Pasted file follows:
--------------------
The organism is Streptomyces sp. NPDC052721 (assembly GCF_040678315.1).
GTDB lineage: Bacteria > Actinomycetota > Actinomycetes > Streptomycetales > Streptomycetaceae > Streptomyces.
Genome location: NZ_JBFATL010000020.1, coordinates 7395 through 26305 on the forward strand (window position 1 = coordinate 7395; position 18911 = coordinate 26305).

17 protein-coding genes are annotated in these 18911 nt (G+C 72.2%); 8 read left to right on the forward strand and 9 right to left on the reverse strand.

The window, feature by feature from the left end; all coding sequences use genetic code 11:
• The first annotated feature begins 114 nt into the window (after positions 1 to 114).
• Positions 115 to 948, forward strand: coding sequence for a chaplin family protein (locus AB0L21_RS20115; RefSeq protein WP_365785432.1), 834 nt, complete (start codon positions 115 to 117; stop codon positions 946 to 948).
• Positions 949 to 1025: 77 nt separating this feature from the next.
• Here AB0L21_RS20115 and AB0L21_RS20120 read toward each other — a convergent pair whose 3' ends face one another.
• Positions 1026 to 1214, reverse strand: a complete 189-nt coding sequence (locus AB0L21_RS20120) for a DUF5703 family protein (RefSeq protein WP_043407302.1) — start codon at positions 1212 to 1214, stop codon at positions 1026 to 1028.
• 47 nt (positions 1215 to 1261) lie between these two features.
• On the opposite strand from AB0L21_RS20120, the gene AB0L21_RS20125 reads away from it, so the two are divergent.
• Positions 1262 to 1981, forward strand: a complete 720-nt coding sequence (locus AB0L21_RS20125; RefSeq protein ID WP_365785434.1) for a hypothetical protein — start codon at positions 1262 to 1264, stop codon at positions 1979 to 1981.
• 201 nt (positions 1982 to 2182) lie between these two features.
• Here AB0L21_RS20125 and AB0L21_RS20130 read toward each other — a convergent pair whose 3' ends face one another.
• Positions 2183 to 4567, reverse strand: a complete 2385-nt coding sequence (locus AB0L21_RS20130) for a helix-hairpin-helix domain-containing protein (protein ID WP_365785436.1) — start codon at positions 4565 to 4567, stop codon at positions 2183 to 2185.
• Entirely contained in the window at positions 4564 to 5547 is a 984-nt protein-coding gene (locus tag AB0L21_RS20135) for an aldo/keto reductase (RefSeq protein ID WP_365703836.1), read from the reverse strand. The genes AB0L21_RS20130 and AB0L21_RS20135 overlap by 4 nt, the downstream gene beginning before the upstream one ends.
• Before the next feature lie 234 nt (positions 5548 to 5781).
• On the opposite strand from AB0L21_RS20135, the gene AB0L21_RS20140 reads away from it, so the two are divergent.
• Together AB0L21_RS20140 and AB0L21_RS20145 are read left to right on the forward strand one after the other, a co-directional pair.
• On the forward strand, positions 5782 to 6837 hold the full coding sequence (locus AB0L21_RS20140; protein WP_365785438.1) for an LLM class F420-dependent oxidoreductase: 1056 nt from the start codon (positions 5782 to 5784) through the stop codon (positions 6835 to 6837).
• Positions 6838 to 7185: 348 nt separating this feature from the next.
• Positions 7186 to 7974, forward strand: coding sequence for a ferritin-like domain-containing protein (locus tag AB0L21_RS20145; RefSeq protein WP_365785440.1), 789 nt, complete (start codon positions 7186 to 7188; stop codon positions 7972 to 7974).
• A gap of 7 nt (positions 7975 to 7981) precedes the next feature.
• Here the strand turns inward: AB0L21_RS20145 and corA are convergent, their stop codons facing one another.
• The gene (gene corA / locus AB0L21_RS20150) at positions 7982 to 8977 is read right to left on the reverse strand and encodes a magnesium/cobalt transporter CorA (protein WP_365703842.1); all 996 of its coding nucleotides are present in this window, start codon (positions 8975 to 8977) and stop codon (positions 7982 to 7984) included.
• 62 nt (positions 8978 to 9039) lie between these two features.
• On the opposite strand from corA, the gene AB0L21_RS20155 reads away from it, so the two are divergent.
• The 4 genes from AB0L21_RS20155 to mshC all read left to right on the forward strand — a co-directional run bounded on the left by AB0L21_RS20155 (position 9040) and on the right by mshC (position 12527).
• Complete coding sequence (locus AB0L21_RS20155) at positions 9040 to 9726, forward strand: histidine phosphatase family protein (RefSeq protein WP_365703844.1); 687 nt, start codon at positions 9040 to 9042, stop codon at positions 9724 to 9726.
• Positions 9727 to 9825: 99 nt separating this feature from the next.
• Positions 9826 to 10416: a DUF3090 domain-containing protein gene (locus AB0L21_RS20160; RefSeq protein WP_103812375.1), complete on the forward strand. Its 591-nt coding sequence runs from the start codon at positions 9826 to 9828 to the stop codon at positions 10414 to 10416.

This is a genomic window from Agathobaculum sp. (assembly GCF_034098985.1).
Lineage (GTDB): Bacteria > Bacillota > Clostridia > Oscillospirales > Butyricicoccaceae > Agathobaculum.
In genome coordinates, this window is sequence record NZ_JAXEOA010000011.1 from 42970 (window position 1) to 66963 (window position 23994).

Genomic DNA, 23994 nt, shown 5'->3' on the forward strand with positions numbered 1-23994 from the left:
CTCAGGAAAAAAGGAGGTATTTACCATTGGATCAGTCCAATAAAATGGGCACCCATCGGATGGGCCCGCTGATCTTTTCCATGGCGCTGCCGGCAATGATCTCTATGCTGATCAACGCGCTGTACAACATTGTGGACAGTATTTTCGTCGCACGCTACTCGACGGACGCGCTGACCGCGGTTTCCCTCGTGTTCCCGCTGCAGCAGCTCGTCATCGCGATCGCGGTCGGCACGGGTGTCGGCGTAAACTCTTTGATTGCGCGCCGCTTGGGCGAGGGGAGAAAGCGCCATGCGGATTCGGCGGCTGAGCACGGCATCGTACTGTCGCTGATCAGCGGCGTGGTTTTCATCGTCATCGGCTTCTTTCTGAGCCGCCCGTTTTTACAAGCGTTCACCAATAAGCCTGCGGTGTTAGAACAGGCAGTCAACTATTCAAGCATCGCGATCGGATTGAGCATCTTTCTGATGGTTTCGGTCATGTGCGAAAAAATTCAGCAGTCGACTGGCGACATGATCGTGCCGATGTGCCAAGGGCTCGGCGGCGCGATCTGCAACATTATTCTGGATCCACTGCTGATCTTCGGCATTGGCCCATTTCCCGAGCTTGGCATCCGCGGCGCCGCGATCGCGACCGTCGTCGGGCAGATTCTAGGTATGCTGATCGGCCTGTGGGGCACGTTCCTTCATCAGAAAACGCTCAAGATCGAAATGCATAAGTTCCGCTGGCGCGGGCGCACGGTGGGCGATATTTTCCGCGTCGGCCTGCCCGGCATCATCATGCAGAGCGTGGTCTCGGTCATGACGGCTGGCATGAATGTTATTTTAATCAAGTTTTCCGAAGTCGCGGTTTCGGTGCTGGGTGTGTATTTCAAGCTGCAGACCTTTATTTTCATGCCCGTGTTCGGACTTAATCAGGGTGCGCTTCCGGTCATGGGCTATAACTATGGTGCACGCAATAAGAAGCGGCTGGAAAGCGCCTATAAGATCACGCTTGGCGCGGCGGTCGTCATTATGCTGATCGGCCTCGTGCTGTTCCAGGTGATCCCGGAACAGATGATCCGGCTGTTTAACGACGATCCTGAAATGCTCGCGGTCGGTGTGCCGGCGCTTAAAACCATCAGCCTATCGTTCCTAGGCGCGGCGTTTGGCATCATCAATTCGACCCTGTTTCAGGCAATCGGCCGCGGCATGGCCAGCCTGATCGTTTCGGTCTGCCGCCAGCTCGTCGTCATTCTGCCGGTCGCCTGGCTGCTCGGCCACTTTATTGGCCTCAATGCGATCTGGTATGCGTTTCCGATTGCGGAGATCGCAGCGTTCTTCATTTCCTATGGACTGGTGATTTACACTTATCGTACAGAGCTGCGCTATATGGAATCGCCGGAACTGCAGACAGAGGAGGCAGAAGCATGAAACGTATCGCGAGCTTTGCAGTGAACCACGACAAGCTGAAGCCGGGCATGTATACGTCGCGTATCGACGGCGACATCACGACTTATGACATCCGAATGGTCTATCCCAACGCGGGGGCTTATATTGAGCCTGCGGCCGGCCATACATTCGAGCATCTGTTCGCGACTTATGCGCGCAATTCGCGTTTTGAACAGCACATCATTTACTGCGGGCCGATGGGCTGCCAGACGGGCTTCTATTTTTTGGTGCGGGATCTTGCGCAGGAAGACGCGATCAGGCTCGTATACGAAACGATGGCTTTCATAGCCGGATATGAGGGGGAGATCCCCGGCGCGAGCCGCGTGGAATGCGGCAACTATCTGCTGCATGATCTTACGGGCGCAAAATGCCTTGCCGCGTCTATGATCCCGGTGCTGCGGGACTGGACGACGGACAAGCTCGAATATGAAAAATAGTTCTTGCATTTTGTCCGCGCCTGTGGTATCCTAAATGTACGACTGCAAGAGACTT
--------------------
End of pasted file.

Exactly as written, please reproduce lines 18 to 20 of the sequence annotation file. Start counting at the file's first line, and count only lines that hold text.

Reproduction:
• Before the next feature lie 234 nt (positions 5548 to 5781).
• On the opposite strand from AB0L21_RS20135, the gene AB0L21_RS20140 reads away from it, so the two are divergent.
• Together AB0L21_RS20140 and AB0L21_RS20145 are read left to right on the forward strand one after the other, a co-directional pair.